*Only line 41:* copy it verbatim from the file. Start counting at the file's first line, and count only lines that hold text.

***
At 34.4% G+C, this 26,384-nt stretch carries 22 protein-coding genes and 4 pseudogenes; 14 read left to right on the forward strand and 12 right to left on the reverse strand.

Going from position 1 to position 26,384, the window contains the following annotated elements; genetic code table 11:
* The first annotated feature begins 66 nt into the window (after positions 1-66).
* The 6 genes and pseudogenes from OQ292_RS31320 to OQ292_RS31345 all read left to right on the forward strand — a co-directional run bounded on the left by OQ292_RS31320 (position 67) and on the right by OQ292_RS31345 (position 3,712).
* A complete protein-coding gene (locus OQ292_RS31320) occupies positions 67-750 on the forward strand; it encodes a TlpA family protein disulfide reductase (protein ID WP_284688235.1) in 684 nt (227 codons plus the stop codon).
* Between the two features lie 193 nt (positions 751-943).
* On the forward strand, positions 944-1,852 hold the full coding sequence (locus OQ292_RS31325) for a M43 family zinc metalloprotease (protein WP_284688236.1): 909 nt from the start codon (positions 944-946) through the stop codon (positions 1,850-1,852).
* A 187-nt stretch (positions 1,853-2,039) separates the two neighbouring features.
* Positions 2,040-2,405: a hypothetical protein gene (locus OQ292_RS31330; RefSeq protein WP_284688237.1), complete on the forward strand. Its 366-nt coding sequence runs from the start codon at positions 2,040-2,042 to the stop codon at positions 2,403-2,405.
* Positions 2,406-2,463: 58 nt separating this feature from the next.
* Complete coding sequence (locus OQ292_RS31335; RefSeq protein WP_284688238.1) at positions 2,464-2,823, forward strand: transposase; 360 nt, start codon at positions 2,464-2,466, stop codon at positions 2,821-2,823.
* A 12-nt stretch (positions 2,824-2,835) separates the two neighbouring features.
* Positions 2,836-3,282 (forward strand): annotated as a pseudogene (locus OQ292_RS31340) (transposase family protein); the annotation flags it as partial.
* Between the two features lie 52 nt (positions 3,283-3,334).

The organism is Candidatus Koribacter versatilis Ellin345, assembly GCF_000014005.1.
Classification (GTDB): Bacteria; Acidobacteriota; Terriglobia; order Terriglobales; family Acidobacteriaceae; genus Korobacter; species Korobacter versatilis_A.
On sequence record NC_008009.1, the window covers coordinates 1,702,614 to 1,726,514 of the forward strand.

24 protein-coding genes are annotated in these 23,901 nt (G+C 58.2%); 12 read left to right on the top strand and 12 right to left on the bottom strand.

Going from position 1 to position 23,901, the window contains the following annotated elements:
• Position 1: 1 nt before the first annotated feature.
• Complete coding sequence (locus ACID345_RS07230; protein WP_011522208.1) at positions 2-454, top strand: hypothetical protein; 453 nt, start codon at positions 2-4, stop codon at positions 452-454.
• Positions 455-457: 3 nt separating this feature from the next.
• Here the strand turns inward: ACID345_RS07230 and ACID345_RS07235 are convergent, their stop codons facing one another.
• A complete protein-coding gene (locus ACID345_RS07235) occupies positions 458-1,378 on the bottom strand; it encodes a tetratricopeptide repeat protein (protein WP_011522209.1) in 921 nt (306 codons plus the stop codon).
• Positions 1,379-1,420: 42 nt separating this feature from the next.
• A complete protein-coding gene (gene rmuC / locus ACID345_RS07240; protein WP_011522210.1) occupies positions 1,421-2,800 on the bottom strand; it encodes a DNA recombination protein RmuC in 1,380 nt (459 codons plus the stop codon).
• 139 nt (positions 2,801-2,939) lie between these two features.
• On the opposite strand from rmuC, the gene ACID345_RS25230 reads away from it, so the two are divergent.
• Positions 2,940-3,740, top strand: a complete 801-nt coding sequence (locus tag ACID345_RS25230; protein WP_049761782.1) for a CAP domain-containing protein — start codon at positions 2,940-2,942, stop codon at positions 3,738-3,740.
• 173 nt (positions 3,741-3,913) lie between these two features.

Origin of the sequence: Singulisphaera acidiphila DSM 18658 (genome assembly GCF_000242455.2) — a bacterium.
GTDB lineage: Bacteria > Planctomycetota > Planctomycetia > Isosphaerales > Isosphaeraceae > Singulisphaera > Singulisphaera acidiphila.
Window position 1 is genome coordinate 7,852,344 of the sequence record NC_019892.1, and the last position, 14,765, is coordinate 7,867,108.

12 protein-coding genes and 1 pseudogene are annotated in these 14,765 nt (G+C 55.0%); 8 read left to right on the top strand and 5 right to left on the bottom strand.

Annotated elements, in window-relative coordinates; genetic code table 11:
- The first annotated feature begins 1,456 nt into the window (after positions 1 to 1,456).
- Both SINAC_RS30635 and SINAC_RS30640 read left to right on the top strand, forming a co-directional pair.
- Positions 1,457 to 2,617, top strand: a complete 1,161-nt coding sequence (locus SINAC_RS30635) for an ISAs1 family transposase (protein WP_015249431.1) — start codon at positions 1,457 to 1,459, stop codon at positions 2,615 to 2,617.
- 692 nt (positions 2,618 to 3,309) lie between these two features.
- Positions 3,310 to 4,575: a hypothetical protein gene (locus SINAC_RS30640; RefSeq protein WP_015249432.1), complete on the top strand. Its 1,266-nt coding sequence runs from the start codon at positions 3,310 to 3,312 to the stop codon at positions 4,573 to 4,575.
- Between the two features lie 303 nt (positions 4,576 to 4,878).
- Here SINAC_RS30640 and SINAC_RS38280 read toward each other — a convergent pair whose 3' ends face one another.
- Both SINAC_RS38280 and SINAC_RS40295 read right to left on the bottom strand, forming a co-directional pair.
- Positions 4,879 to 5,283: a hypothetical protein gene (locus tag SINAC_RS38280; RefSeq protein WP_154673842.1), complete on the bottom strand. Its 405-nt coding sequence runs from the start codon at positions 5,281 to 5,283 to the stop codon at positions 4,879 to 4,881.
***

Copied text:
- Between the two features lie 303 nt (positions 4,576 to 4,878).